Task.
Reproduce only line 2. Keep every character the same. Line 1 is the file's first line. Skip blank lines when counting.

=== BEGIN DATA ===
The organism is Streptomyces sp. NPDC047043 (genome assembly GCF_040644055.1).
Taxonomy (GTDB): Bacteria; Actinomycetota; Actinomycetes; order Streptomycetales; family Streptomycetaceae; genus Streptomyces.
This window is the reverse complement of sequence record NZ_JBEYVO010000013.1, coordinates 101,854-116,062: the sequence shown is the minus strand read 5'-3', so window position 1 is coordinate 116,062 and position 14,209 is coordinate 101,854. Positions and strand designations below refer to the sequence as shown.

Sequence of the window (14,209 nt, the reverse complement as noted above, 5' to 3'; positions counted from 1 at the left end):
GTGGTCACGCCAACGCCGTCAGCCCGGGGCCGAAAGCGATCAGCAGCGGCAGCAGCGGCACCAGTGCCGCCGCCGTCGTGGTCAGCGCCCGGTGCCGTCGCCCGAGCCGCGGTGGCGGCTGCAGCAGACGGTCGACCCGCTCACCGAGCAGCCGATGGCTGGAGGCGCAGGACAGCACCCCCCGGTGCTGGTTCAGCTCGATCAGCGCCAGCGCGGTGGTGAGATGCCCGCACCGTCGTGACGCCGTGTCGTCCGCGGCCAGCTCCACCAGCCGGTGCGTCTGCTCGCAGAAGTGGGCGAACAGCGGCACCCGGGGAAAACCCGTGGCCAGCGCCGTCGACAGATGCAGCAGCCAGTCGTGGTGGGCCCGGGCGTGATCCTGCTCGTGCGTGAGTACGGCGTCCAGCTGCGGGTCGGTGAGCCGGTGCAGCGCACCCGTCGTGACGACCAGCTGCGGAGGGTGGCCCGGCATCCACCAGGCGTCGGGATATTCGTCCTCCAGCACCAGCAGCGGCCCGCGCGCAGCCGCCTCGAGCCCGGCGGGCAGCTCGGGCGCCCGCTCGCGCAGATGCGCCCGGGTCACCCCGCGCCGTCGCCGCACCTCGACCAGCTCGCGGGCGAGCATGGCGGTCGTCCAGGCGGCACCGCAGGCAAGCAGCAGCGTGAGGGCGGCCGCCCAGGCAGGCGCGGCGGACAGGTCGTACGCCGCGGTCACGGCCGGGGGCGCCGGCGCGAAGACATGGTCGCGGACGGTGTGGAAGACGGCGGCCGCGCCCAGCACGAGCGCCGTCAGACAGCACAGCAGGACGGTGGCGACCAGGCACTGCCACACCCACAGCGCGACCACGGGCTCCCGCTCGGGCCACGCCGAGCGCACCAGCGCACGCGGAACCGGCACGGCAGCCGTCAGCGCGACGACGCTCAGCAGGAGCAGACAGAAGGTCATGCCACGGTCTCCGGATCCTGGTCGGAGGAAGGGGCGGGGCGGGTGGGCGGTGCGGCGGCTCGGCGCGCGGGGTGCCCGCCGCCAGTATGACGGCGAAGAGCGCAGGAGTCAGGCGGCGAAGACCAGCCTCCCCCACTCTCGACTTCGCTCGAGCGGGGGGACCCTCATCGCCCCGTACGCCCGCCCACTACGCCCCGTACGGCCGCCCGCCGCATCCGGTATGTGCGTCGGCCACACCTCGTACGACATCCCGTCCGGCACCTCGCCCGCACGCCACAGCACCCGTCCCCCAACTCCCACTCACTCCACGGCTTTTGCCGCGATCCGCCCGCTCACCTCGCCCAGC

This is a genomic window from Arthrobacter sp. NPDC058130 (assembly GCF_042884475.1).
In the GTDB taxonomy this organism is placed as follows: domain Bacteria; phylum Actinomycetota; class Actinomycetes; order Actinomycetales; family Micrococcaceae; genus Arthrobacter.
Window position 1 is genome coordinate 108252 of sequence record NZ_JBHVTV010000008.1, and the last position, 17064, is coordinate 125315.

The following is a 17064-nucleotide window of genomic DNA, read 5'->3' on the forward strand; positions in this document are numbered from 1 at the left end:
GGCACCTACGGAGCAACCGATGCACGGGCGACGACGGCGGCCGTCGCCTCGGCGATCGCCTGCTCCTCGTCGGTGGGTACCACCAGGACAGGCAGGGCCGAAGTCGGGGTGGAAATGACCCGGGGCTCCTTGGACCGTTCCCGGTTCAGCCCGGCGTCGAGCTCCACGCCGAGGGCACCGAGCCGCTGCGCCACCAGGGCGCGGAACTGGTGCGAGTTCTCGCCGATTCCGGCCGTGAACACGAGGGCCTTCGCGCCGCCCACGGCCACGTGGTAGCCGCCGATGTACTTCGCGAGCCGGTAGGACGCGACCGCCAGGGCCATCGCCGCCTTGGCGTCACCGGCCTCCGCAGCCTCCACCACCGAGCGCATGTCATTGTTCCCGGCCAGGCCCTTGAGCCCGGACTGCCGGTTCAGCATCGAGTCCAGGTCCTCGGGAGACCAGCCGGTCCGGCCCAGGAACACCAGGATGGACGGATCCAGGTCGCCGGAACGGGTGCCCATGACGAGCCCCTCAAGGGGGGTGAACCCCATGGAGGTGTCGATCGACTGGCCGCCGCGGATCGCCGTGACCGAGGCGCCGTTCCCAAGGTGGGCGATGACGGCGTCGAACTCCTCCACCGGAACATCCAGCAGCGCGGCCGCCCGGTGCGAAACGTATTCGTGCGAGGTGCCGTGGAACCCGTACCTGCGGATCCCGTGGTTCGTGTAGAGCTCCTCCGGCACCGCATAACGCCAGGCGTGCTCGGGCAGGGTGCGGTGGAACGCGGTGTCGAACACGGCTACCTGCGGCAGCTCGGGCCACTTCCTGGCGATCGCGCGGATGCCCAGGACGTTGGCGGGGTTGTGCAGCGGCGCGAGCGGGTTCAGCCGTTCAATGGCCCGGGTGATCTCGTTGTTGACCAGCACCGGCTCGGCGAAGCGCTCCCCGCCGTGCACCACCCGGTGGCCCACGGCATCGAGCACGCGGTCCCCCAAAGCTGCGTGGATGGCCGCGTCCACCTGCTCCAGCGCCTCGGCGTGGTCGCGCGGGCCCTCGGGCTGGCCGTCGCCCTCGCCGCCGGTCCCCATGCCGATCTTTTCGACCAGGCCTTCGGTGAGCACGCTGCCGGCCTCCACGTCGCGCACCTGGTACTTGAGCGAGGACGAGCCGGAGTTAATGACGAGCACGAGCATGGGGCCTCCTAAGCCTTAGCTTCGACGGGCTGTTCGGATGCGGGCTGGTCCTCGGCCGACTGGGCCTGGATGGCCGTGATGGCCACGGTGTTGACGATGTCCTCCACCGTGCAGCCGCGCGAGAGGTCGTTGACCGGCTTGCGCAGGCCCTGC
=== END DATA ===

Taxonomy (GTDB): Bacteria; Actinomycetota; Actinomycetes; order Streptomycetales; family Streptomycetaceae; genus Streptomyces.